Breastfeeding at Work? Know Your Rights

by Maiya Hayes

| 5 min read

Image of Carla Smith holding her son, Sir
Carla Tinsley-Smith describes motherhood as “one of the hardest blessings you’ll probably ever have.” The 34-year-old Detroit resident recently reached the one-year milestone of nursing her first and only child, Sir Richard, who was born Aug. 7, 2017. For Tinsley-Smith, nursing her son for an entire year was challenging — to say the least. She had to figure out how to pump breast milk twice a day at work while still fulfilling her job duties as a communications planner at Blue Cross Blue Shield of Michigan. So, during her 12 weeks on maternity leave, Tinsley-Smith did a lot research and planning to prepare for her new life as a working mom. And even though her past year hasn’t been perfect, she’s proud of what she’s accomplished. “It was a personal thing for me to want to breastfeed, and I was committed to doing it for a year. I succeeded in that, and I’m excited about that,” said Tinsley-Smith, who said she may continue nursing her son at home but has completed her breast-pumping days at work.
Breastfeeding Rates on the Rise
As part of the Affordable Care Act, the federal Break Time for Nursing Mothers law took effect in March 2010. This law requires all employers to provide certain amenities to hourly paid employees so that they can pump breast milk or nurse their child during the work day for up to one year after the child’s birth. These are the amenities that hourly paid employees must receive: • A reasonable break time for nursing or pumping • A private place to nurse or pump, other than a bathroom. (The room must be shielded from view and free from intrusion from co-workers and the public.) Even though salaried employees aren’t owed these amenities under federal law, many workplaces offer them or are willing to make arrangements as needed. Meanwhile, breastfeeding rates continue to rise in the United States. According to the Centers for Disease Control and Prevention: • 83.2 percent of babies born in the U.S. in 2015 were breastfeeding, up from 76.7 percent in 2010. • 57.6 percent of U.S. babies born in 2015 were still being breastfed at six months, up from 47.5 percent in 2010. • 35.9 percent born in 2015 were breastfeeding at 12 months, up from 25.3 percent in 2010. “Nobody can tell you that you can’t breastfeed,” Tinsley-Smith said. “That is a choice I made very early on.”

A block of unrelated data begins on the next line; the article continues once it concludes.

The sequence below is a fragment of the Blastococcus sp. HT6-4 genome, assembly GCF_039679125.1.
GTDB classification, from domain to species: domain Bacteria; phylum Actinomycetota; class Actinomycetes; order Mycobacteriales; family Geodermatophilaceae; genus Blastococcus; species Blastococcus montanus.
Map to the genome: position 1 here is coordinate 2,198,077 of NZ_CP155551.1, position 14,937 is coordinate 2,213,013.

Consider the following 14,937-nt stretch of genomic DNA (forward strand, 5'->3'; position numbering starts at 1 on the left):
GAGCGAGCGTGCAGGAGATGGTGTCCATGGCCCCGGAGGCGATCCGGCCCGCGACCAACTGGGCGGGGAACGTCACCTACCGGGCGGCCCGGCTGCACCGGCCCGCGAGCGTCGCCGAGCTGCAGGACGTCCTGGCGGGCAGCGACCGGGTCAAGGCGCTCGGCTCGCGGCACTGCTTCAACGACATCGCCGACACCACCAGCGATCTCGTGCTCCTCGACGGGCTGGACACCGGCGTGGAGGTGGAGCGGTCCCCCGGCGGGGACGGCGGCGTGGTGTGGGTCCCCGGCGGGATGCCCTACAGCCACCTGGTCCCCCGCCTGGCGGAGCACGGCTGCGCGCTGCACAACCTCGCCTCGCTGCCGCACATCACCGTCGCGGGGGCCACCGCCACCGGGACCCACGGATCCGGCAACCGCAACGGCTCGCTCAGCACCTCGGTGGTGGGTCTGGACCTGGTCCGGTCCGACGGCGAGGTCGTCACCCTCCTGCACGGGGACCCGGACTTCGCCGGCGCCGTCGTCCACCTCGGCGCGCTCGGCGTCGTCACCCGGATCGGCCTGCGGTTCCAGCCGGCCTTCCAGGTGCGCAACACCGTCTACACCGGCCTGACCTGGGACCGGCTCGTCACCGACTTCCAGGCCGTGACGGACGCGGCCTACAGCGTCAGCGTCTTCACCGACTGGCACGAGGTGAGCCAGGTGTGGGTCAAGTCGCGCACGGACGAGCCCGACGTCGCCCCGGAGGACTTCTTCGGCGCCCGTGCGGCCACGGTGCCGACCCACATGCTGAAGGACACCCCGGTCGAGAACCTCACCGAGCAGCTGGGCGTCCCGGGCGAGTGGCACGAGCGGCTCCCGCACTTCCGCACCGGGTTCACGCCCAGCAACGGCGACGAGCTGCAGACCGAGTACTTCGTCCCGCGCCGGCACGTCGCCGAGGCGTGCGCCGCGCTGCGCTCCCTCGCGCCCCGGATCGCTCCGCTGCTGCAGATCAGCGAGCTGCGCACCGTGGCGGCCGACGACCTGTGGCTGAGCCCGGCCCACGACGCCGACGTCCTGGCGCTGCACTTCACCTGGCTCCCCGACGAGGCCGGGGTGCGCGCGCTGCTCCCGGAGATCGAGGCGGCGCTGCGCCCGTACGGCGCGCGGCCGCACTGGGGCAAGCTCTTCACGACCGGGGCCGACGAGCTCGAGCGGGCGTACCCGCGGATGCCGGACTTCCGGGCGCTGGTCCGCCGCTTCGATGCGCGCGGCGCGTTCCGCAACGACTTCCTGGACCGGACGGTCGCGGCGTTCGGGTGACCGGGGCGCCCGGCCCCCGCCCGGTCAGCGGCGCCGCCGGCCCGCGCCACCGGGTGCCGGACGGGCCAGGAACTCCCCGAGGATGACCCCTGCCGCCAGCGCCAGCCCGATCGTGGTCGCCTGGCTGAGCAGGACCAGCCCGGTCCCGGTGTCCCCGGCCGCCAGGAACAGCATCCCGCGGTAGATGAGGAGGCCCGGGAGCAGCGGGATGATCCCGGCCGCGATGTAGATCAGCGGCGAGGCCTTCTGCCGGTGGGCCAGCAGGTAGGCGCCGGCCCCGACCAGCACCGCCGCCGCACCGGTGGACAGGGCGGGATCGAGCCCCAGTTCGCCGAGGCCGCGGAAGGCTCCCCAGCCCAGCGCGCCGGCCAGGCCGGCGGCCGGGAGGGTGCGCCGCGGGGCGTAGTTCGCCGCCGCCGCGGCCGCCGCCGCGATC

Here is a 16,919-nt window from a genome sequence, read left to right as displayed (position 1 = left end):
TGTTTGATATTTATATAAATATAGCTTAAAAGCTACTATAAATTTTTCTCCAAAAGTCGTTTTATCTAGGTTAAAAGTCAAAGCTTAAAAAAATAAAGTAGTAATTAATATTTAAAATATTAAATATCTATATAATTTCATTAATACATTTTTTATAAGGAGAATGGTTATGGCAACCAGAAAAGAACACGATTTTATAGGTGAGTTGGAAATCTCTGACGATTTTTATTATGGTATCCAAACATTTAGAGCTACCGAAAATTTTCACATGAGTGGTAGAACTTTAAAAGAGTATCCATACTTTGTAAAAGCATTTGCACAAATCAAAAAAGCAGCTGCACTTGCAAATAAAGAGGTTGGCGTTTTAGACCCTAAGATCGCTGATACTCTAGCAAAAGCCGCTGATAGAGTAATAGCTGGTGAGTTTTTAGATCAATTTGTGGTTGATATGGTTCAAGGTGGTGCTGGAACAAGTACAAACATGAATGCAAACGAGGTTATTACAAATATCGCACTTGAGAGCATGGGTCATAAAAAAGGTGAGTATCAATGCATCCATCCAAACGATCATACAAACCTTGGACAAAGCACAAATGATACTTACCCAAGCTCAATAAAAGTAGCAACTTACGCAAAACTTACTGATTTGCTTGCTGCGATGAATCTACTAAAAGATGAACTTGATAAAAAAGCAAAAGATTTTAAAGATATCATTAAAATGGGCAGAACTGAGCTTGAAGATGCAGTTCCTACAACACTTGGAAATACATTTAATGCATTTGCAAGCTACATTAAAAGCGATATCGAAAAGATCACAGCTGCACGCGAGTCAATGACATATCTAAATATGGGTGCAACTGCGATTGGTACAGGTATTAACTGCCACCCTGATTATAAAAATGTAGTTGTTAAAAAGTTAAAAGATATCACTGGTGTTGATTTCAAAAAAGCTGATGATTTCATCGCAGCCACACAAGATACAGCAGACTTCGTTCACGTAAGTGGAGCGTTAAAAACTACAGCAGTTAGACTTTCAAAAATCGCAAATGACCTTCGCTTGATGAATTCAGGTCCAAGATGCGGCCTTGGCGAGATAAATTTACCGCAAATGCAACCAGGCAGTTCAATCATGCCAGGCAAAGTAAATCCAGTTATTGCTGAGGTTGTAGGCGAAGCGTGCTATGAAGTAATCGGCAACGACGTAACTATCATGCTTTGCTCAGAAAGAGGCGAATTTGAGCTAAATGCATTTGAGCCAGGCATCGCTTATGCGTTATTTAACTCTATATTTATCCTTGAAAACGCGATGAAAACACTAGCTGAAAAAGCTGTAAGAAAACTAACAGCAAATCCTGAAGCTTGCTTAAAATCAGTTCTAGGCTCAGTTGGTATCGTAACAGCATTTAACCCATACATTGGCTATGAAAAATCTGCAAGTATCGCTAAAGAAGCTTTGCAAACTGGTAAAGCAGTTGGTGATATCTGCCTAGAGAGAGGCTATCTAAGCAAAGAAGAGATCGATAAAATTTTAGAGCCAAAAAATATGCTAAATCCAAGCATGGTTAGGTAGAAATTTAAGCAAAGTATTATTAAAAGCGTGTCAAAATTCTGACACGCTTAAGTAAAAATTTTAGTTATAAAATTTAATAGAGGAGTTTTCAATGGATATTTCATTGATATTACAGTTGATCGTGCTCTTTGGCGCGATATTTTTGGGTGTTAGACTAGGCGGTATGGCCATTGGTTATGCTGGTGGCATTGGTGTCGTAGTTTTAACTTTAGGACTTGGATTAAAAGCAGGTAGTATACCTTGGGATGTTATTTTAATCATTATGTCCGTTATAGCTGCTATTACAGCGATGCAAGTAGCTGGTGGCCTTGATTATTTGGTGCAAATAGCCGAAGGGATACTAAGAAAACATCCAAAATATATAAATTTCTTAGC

Pumped up for a challenge
When she returned from her maternity leave in October 2017, Tinsley-Smith began carving out time in her work schedule to pump breast milk for her baby boy. Twice a day, she’d go to a Blue Cross mother’s room to pump. Then she’d go to a nearby kitchenette, where she’d store the breast milk in a fridge, and wash and sterilize her pumping equipment. She allocated 30 minutes for each session. If she had business meetings that conflicted with her normal pumping times, she’d adjust when she pumped. And on days when she had to work offsite, she’d bring a hand-held pump with her. All the while, Tinsley-Smith tried to be mindful of her stress levels at work, knowing they could affect her milk production. And at work, she also drank at least a gallon of water to stay hydrated, snacked on healthy foods and sought out support from her co-workers. “I am on a team with folks that get it; they’re moms themselves,” she said. “And they understand the struggles and the victories that you go through as a new mom.” Tinsley-Smith also appreciated that her employer and insurer, Blue Cross, covered the electric breast pump she used at work. Since electric pumps can cost hundreds of dollars, “that is a huge savings,” she said. “It takes a lot of pressure off, and it makes it easier for a mom who is interested in breastfeeding.”
A mother’s work is never done
If you’re pregnant and plan to pump at work when you return from maternity leave, here are suggestions to aid your transition: • Before you go on maternity leave, talk with your boss about your plans to pump. If you need tips about how to start that conversation, click here. • If your workplace doesn’t have a mother’s room, find out what room will be made available for your pumping sessions. And consult the Break Time for Nursing Mothers law to make sure the room meets federal guidelines. • Connect with other moms at your company, especially ones who are also nursing at work. That way, if you forget to bring bottles or other pumping supplies, you can ask to borrow theirs and vice versa. • Join a breastfeeding support group to talk with other moms about breastfeeding while working. • Find out if your insurance will cover the cost of an electric breast pump. And if you have a desk, clean out a secured drawer where you can store your pump and related supplies. • Remember to do what works best for you to maintain your pumping schedule while balancing your work responsibilities. • If your job requires a lot of traveling, check out Milk Stork, which ships breast milk for on-the-go moms. • Check out these other resources for breastfeeding moms: o Breastfeeding and going back to work o Michigan Breastfeeding Network “At the end of the day, you just want your child to be fed and have their nutritional needs met, so they can grow and be healthy,” Tinsley-Smith said. If you enjoyed this post, you might also like:
Photo courtesy of Carla Tinsley-Smith

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